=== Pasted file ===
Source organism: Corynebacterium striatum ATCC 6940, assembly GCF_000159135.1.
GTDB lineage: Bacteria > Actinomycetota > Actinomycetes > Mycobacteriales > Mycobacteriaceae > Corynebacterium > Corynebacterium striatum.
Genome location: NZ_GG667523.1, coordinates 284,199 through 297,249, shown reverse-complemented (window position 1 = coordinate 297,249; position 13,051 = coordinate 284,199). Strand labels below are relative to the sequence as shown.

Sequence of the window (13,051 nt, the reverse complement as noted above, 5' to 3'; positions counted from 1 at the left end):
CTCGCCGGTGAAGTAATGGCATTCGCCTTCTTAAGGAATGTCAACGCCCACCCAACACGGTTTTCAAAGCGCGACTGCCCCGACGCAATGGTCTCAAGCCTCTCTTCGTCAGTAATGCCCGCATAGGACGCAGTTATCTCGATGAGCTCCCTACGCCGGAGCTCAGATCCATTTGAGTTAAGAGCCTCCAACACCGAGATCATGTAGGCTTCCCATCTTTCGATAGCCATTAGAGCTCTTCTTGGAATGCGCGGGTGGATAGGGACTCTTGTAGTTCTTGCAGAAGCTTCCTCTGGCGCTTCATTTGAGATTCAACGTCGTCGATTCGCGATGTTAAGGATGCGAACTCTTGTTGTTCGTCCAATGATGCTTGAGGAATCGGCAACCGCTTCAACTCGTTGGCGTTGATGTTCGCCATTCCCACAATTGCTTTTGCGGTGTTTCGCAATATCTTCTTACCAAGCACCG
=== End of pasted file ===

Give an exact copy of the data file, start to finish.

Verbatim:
Source organism: Corynebacterium striatum ATCC 6940, assembly GCF_000159135.1.
GTDB lineage: Bacteria > Actinomycetota > Actinomycetes > Mycobacteriales > Mycobacteriaceae > Corynebacterium > Corynebacterium striatum.
Genome location: NZ_GG667523.1, coordinates 284,199 through 297,249, shown reverse-complemented (window position 1 = coordinate 297,249; position 13,051 = coordinate 284,199). Strand labels below are relative to the sequence as shown.

Sequence of the window (13,051 nt, the reverse complement as noted above, 5' to 3'; positions counted from 1 at the left end):
CTCGCCGGTGAAGTAATGGCATTCGCCTTCTTAAGGAATGTCAACGCCCACCCAACACGGTTTTCAAAGCGCGACTGCCCCGACGCAATGGTCTCAAGCCTCTCTTCGTCAGTAATGCCCGCATAGGACGCAGTTATCTCGATGAGCTCCCTACGCCGGAGCTCAGATCCATTTGAGTTAAGAGCCTCCAACACCGAGATCATGTAGGCTTCCCATCTTTCGATAGCCATTAGAGCTCTTCTTGGAATGCGCGGGTGGATAGGGACTCTTGTAGTTCTTGCAGAAGCTTCCTCTGGCGCTTCATTTGAGATTCAACGTCGTCGATTCGCGATGTTAAGGATGCGAACTCTTGTTGTTCGTCCAATGATGCTTGAGGAATCGGCAACCGCTTCAACTCGTTGGCGTTGATGTTCGCCATTCCCACAATTGCTTTTGCGGTGTTTCGCAATATCTTCTTACCAAGCACCG